Linking Function and Structure: Prediction of Retinal Sensitivity in AMD from OCT using Deep Learning


Purpose : Microperimetry examines retinal sensitivity at specific retinal locations and is the most comprehensive test of visual function at the macular level. However, it is also time consuming and has limitations in reproducibility. To establish reliable morphologic surrogate endpoints for visual function testing, we developed and evaluated a deep learning model to predict retinal sensitivity maps (function) from OCT volumes (structure). The consolidated use of microperimetry and deep learning offers the opportunity to detect novel biomarker candidates for retinal function, to evaluate to which extent retinal function can be explained by structure shown in OCT, and to investigate which features of the retina affect its sensitivity. Methods : As a representative dataset, we used 463 pairs of SD-OCT volume scans (512x128x1024 voxels, Cirrus, Zeiss) and corresponding microperimetry examinations (Nidek MP1), obtained in 174 patients with a healthy retina, early or intermediate AMD, CNV or GA. First, registration of each OCT-microperimetry pair was performed. Then, a deep learning model was trained to predict an en-face 2D retinal sensitivity map for a 3D OCT volume, in which a retinal sensitivity value is assigned to each A-scan location. Results : We compare three different models, using A-scans (DL-1), B-scans (DL-2) or 3D patches (DL-3) as input for prediction. We achieved an overall Mean Absolute Error (MAE) for point-wise sensitivity (PWS) of 3.07 dB (DL-1), 2.87 dB (DL-2) and 2.67 dB (DL-3) on the test set. To investigate which parts of the OCT were important for retinal sensitivity prediction, explanatory techniques to understand the model decisions can be applied. Conclusions : We propose a deep learning methodology to predict retinal sensitivity from OCT volumes. Using a model based on three-dimensional input improves the prediction performance, indicating the importance of context information. Subsequent qualitative evaluation using saliency maps enable an in in-depth evaluation. The results of this study are a promising step in exploring the linkage between image-based information and function, in particular in the context of novel biomarker candidate detection.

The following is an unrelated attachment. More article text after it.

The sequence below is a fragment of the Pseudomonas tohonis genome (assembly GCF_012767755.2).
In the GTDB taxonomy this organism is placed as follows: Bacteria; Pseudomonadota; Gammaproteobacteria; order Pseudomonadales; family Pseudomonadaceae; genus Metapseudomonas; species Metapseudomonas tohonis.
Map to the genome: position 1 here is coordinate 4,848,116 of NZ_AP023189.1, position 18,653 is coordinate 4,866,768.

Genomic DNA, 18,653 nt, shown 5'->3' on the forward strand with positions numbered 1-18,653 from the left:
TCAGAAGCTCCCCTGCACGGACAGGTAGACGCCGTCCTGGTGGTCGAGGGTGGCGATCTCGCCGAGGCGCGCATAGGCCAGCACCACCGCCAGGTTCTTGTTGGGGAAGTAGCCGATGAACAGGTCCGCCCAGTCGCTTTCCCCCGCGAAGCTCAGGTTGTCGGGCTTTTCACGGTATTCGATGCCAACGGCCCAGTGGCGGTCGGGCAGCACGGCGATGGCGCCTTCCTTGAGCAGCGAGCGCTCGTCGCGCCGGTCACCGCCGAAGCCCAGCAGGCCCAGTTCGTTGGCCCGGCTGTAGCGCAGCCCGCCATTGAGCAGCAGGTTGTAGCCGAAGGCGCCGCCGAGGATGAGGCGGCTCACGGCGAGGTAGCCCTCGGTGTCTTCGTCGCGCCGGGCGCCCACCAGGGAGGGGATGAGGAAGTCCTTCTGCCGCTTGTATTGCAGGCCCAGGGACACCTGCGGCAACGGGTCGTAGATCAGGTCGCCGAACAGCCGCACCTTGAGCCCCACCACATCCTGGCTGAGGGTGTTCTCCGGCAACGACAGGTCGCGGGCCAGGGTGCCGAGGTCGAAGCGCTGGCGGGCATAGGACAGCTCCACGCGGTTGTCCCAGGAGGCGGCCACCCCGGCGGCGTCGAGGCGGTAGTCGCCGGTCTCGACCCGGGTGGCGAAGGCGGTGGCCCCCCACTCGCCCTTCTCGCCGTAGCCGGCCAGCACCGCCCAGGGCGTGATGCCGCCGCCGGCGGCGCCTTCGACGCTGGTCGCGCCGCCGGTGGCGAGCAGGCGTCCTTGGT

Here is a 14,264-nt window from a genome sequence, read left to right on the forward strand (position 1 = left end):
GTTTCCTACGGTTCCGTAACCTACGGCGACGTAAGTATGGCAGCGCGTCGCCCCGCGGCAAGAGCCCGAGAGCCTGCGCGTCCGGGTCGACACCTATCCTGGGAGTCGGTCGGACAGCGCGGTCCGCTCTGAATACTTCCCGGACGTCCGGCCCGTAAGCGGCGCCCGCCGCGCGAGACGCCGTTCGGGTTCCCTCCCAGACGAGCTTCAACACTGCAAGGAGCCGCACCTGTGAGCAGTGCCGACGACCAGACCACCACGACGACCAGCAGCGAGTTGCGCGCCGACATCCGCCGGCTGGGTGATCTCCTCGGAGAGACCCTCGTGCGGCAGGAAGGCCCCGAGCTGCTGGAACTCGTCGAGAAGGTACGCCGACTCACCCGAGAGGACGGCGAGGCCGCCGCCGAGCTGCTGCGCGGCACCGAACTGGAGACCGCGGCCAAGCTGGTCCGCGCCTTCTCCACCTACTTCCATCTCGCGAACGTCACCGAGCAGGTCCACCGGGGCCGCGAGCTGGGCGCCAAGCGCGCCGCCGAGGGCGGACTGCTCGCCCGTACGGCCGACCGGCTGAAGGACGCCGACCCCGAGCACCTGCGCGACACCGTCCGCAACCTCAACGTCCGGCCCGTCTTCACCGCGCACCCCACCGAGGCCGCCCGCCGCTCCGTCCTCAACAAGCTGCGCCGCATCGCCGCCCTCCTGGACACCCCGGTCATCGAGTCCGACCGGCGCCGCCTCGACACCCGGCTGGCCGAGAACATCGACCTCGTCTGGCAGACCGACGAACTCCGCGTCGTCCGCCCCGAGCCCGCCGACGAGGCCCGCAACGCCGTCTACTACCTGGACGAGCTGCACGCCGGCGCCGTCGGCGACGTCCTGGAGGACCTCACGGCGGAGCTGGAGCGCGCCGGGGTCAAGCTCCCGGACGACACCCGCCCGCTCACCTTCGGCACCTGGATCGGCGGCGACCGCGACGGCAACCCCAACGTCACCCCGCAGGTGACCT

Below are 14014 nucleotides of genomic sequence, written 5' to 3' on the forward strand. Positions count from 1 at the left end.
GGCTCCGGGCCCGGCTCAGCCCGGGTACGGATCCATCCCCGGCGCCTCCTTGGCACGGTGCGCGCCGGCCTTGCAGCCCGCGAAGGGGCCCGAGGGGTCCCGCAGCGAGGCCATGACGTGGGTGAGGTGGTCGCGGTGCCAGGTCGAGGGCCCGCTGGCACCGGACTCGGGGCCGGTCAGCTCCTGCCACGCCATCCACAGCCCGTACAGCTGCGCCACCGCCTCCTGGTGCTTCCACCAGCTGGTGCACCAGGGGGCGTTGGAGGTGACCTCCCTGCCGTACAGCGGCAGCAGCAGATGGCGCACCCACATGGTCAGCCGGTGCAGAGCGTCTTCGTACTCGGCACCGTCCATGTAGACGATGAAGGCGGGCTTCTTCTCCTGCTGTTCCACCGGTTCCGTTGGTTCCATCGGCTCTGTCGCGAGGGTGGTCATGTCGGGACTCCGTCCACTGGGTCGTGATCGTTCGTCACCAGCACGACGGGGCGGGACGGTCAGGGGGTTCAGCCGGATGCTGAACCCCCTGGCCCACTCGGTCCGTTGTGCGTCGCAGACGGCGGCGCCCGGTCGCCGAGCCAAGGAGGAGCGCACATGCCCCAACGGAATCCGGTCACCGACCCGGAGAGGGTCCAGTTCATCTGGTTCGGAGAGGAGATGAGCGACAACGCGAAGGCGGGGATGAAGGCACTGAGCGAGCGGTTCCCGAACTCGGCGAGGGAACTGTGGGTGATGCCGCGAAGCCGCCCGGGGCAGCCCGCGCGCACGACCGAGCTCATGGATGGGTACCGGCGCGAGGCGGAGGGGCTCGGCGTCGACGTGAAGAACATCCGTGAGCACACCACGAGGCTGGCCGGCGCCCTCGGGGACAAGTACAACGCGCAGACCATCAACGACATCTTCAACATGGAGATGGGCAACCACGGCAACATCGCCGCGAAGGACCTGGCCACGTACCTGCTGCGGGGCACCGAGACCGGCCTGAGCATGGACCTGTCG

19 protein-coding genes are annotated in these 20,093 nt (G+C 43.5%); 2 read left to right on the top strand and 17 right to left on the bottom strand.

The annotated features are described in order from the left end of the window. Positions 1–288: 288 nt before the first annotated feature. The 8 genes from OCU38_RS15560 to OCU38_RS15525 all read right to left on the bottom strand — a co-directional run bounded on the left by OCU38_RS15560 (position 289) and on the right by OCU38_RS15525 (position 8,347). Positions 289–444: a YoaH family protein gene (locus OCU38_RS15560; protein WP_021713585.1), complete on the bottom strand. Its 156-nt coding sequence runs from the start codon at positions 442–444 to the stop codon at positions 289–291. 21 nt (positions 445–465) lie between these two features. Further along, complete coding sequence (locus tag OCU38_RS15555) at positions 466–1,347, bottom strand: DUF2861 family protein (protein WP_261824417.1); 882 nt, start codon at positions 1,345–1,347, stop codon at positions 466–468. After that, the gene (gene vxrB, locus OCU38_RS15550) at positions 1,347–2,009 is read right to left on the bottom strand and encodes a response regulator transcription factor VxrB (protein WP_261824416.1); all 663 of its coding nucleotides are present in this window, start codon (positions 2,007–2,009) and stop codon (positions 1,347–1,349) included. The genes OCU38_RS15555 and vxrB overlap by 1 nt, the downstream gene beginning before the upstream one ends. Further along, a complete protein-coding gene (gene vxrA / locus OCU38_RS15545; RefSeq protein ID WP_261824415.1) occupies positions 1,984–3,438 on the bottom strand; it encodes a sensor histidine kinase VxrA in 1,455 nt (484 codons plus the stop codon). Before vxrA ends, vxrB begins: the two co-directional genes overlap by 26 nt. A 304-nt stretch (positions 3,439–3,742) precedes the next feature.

In ARVO Annual Meeting Abstracts 2019.
José Ignacio Orlando
José Ignacio Orlando
Assistant Researcher

My research interests include machine learning and computer vision techniques for medical imaging applications, mostly centered in ophthalmology.